I first met him in Prince Edward County Public Elementary School sometime in the 1980s. We both had children in the third grade, and he and I volunteered to go with their class on a field trip. I wish I could tell you where, but, not an experienced chaperone, I worried more about what was going on in the bus than wherever we went. Along the way, though, Vince and I shared some stories about our different backgrounds as we rode to and from wherever it was we went.
Now, this man knew earlier than I did about the forces of history changing life’s course. He lost four years of formal education when Prince Edward County closed its public schools as part of the South’s“ massive resistance” to integration. History had shaken the boy Vince by the hand.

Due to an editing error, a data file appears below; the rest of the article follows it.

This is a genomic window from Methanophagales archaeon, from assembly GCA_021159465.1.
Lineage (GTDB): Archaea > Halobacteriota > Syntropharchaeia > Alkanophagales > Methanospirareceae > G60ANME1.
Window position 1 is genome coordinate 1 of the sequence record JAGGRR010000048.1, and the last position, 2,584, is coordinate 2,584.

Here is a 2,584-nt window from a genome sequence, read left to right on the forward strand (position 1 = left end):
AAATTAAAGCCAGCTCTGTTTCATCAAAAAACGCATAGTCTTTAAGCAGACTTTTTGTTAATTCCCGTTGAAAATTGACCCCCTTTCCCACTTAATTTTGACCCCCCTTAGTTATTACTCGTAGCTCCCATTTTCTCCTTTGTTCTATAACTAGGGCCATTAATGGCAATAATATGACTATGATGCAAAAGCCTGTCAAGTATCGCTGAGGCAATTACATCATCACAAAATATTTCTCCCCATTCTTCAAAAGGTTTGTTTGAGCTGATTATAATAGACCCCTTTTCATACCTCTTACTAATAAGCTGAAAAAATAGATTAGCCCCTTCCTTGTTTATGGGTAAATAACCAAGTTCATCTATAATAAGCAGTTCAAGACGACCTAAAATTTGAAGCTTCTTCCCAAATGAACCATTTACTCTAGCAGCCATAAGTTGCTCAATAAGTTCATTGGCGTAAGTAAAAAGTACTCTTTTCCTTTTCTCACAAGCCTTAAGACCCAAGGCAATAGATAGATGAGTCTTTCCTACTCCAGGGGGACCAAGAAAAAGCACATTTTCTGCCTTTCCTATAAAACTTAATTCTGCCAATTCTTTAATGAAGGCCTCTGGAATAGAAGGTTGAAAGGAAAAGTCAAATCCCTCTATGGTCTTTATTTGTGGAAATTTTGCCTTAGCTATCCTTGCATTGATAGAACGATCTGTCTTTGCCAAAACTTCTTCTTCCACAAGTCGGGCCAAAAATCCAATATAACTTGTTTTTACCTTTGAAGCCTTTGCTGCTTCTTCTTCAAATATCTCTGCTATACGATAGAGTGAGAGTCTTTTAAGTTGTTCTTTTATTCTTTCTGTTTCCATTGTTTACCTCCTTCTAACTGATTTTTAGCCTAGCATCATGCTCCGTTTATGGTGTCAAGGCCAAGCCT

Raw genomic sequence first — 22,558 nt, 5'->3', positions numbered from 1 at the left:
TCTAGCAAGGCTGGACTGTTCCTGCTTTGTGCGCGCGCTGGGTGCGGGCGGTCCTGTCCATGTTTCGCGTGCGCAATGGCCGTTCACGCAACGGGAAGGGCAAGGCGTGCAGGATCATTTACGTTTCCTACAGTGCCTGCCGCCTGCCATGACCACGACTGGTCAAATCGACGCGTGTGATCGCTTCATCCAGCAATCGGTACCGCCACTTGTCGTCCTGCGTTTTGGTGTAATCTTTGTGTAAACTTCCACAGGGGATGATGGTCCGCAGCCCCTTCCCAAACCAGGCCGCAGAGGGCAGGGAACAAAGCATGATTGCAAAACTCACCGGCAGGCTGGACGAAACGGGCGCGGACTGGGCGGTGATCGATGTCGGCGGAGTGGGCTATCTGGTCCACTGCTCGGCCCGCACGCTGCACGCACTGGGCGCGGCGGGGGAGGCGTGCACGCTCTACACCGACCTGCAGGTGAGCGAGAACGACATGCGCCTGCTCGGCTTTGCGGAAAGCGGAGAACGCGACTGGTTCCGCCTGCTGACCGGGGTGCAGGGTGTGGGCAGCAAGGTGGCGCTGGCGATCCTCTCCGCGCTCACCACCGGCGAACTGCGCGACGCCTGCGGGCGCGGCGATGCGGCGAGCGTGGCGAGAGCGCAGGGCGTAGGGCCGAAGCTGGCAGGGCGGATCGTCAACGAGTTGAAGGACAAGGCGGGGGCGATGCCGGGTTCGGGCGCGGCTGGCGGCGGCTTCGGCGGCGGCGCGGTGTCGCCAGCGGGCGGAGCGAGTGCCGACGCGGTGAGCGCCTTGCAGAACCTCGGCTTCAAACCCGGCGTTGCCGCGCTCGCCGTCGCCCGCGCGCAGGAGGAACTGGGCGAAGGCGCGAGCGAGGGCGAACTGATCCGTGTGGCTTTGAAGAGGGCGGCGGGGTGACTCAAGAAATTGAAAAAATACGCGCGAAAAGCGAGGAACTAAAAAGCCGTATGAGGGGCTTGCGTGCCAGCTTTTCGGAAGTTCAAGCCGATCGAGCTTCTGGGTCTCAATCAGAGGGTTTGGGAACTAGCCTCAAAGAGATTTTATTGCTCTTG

Still, he completed high school only to taken by the hand a second time when he was drafted and served with distinction as a SP/4 in the United States Army.. On June 5, 1969 in Hue, Vietnam, Vincent was wounded in battle and suffered nearly life-ending injuries.
When I learned of the life challenges he had faced and overcome, I assumed he must have felt resentment at how outside events had affected him; if so, it never showed. He was always kind, generous, friendly. As a fellow member of Veterans of Foreign Wars Farmville Post 7059, I often joined him in volunteer projects. The post had a food shack for many years at the Five County Fair, and Vince usually handled the French fry/onion ring part of the operation. I volunteered as his assistant so I could learn more about this man’s exemplary life. I also asked him a number of times to write about his experiences in a Home and Abroad workshop.